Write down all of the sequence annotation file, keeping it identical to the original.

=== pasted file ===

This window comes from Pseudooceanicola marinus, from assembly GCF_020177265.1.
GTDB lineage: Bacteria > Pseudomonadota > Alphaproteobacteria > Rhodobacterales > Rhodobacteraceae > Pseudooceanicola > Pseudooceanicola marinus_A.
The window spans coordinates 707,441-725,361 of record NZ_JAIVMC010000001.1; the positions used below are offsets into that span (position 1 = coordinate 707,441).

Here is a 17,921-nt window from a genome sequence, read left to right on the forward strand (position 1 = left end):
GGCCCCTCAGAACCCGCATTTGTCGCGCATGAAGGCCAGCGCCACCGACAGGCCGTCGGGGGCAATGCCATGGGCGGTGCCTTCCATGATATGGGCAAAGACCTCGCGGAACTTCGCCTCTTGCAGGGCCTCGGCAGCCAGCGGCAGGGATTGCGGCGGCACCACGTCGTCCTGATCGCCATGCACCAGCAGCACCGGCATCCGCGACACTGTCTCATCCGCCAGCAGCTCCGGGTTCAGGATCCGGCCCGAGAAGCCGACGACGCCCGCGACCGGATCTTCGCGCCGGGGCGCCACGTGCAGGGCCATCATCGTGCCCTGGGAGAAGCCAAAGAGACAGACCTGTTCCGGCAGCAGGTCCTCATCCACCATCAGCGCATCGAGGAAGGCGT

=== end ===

This window comes from Pseudooceanicola marinus, from assembly GCF_020177265.1.
GTDB lineage: Bacteria > Pseudomonadota > Alphaproteobacteria > Rhodobacterales > Rhodobacteraceae > Pseudooceanicola > Pseudooceanicola marinus_A.
The window spans coordinates 707,441-725,361 of record NZ_JAIVMC010000001.1; the positions used below are offsets into that span (position 1 = coordinate 707,441).

Here is a 17,921-nt window from a genome sequence, read left to right on the forward strand (position 1 = left end):
GGCCCCTCAGAACCCGCATTTGTCGCGCATGAAGGCCAGCGCCACCGACAGGCCGTCGGGGGCAATGCCATGGGCGGTGCCTTCCATGATATGGGCAAAGACCTCGCGGAACTTCGCCTCTTGCAGGGCCTCGGCAGCCAGCGGCAGGGATTGCGGCGGCACCACGTCGTCCTGATCGCCATGCACCAGCAGCACCGGCATCCGCGACACTGTCTCATCCGCCAGCAGCTCCGGGTTCAGGATCCGGCCCGAGAAGCCGACGACGCCCGCGACCGGATCTTCGCGCCGGGGCGCCACGTGCAGGGCCATCATCGTGCCCTGGGAGAAGCCAAAGAGACAGACCTGTTCCGGCAGCAGGTCCTCATCCACCATCAGCGCATCGAGGAAGGCGT